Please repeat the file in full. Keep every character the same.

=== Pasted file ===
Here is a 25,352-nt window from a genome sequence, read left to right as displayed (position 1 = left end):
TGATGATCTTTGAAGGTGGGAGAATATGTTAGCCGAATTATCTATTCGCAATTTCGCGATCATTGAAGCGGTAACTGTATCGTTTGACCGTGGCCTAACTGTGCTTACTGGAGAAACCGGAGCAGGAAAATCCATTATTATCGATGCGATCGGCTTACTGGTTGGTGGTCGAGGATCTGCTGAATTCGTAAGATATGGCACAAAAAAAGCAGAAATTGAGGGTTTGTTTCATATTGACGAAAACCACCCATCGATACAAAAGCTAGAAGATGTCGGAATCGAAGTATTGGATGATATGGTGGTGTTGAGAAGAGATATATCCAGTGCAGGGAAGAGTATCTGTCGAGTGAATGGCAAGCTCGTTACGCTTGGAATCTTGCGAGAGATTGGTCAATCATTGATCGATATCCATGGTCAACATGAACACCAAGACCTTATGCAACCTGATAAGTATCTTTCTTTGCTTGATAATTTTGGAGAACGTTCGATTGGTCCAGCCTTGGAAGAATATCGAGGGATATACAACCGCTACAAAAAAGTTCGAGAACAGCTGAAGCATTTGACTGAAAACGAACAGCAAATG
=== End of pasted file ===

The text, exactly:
Here is a 25,352-nt window from a genome sequence, read left to right as displayed (position 1 = left end):
TGATGATCTTTGAAGGTGGGAGAATATGTTAGCCGAATTATCTATTCGCAATTTCGCGATCATTGAAGCGGTAACTGTATCGTTTGACCGTGGCCTAACTGTGCTTACTGGAGAAACCGGAGCAGGAAAATCCATTATTATCGATGCGATCGGCTTACTGGTTGGTGGTCGAGGATCTGCTGAATTCGTAAGATATGGCACAAAAAAAGCAGAAATTGAGGGTTTGTTTCATATTGACGAAAACCACCCATCGATACAAAAGCTAGAAGATGTCGGAATCGAAGTATTGGATGATATGGTGGTGTTGAGAAGAGATATATCCAGTGCAGGGAAGAGTATCTGTCGAGTGAATGGCAAGCTCGTTACGCTTGGAATCTTGCGAGAGATTGGTCAATCATTGATCGATATCCATGGTCAACATGAACACCAAGACCTTATGCAACCTGATAAGTATCTTTCTTTGCTTGATAATTTTGGAGAACGTTCGATTGGTCCAGCCTTGGAAGAATATCGAGGGATATACAACCGCTACAAAAAAGTTCGAGAACAGCTGAAGCATTTGACTGAAAACGAACAGCAAATG